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Moon rocks and anniversaries

This summer marks the start of a three-year-long 40th anniversary celebration of NASA's Apollo lunar landings. The celebration started July 20 with Apollo 11-listed on many calendars as "Moon Day".

The event continues with Apollo 12's 40th anniversary on Nov. 19; it then resumes in 2010 through 2012 with the 40th anniversaries of the Apollo 14 through 17 lunar landings. Let's hope that by Apollo 11's 50th birthday, the U.S. will be well on its way with sending humans back to the Moon and beyond.

In terms of our nearest neighbor in space, Apollo has helped scientists paint a more complete picture of the Moon. Rock samples, instrument data records, and photography contributed to a better understanding of our rocky companion. Still, many questions remain unanswered.

Within days of the return of lunar rock and soil samples, researchers began tackling the mysteries of the Moon. In January 1970, nearly 1,000 space scientists from 10 nations assembled at NASA's Manned Spacecraft Center in Houston, Tx. This conference of "lunatics" focused on the presentations of 142 principal investigators who examined Apollo 11 rock and dust samples between July and December 1969.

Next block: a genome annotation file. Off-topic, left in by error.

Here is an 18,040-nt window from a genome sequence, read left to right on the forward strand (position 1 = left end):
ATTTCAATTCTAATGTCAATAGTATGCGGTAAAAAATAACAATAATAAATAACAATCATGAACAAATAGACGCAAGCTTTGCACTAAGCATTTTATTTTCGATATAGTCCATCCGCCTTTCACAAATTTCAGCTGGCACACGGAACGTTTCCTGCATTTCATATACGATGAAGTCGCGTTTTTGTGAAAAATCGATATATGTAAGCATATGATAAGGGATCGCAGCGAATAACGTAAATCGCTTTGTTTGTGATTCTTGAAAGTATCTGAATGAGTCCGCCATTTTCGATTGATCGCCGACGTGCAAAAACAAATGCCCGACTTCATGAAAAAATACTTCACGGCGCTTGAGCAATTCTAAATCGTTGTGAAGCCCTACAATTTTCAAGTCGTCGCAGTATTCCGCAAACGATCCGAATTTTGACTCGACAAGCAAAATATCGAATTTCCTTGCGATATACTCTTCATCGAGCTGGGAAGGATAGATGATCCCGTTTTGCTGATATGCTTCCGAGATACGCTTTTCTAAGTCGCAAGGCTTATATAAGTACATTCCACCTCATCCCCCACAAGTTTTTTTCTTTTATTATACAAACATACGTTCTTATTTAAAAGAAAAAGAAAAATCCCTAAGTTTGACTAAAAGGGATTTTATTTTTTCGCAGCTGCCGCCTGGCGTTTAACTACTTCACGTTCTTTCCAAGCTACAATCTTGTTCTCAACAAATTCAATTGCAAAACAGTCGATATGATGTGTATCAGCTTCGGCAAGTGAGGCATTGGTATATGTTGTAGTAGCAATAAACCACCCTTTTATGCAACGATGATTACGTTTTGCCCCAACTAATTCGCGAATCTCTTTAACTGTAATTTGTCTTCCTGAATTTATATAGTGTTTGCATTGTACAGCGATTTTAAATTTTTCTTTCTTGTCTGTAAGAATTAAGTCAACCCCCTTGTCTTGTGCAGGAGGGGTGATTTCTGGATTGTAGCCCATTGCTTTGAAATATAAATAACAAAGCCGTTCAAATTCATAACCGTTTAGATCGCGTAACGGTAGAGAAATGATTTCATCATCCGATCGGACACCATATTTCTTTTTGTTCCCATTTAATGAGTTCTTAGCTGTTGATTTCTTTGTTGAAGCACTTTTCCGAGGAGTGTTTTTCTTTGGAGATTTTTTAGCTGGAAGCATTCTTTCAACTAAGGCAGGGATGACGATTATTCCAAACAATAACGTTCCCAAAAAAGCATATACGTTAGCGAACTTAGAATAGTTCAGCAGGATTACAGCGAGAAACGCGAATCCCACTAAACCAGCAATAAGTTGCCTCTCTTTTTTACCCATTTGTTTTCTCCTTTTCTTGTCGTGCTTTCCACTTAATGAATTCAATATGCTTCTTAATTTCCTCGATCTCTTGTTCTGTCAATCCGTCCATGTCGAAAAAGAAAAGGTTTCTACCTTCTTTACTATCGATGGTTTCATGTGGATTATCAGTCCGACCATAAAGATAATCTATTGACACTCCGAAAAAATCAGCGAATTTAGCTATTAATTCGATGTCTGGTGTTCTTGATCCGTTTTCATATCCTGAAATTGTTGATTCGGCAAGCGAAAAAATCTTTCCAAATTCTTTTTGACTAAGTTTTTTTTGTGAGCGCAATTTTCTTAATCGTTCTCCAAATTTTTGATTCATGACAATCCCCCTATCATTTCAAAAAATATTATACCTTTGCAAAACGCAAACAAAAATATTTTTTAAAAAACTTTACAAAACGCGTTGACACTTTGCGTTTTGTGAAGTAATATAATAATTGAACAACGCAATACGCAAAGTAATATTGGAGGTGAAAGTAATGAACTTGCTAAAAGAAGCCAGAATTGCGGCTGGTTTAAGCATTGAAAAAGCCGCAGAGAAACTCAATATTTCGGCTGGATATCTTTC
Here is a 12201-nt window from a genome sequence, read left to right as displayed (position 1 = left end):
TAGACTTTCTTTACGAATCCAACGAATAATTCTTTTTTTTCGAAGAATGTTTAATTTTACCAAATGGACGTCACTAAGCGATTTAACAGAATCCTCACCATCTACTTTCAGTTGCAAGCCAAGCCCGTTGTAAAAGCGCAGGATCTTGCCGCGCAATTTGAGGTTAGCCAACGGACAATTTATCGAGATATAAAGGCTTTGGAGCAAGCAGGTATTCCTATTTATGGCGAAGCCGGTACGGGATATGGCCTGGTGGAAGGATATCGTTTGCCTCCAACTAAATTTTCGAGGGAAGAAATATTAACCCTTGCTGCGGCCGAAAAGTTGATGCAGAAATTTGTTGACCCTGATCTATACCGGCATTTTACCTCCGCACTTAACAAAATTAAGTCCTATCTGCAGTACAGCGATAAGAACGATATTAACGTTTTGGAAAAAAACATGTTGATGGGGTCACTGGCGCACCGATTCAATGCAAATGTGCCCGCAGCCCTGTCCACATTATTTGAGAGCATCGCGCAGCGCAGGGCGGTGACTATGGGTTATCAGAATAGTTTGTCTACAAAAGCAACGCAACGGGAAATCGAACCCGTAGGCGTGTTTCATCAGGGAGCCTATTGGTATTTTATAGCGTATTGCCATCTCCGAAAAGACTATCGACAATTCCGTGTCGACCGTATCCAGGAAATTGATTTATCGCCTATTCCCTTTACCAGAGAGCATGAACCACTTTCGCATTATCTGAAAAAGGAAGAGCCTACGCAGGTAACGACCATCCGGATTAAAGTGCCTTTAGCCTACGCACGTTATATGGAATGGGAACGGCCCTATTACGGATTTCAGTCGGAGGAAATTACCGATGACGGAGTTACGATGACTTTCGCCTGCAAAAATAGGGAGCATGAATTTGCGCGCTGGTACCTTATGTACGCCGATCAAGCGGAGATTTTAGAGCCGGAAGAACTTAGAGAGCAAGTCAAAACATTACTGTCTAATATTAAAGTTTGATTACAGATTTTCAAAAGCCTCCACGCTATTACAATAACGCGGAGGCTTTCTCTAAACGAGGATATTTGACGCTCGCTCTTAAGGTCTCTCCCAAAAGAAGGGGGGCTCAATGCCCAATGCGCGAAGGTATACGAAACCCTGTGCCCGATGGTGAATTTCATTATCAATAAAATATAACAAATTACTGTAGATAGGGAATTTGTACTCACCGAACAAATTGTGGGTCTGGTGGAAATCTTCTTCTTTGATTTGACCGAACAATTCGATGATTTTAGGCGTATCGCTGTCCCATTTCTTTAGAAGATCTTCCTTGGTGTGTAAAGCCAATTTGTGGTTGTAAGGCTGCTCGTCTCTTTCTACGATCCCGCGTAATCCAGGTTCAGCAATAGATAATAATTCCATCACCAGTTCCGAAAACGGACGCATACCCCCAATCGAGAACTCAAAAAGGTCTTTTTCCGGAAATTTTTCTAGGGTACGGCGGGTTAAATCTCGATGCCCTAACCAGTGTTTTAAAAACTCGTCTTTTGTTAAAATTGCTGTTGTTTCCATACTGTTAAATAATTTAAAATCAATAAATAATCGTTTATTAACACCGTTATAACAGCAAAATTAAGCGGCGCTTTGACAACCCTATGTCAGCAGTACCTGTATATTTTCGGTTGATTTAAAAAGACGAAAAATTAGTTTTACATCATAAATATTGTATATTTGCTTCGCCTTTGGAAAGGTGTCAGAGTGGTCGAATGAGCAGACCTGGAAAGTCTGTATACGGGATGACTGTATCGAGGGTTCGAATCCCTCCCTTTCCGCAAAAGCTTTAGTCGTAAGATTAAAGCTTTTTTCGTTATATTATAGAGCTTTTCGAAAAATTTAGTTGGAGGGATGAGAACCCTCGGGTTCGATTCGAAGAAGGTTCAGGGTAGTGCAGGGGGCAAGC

Here are a few of the Apollo 11 discoveries announced by investigators during that momentous gathering:

•The Moon is about 4.6 billion years old. The age of the Moon is identical to the Earth.

•The Moon was extremely hot in the past. In addition to a period of intense bombardment, the Moon was also volcanic. Lava rocks at Tranquility Base are similar to lava rocks from Hawaii.

•Apollo 11 astronauts observed transient lunar phenomena (or "outgassing") flying over the crater Aristarchus; this TLP event indicates that the lunar interior is still molten.

•Two percent of the lunar surface is composed of organic-rich carbonaceous chondrite material. The carbon-rich stuff is most likely derived from meteorites. Many scientists believe space organics contributed to the evolution of life on Earth.

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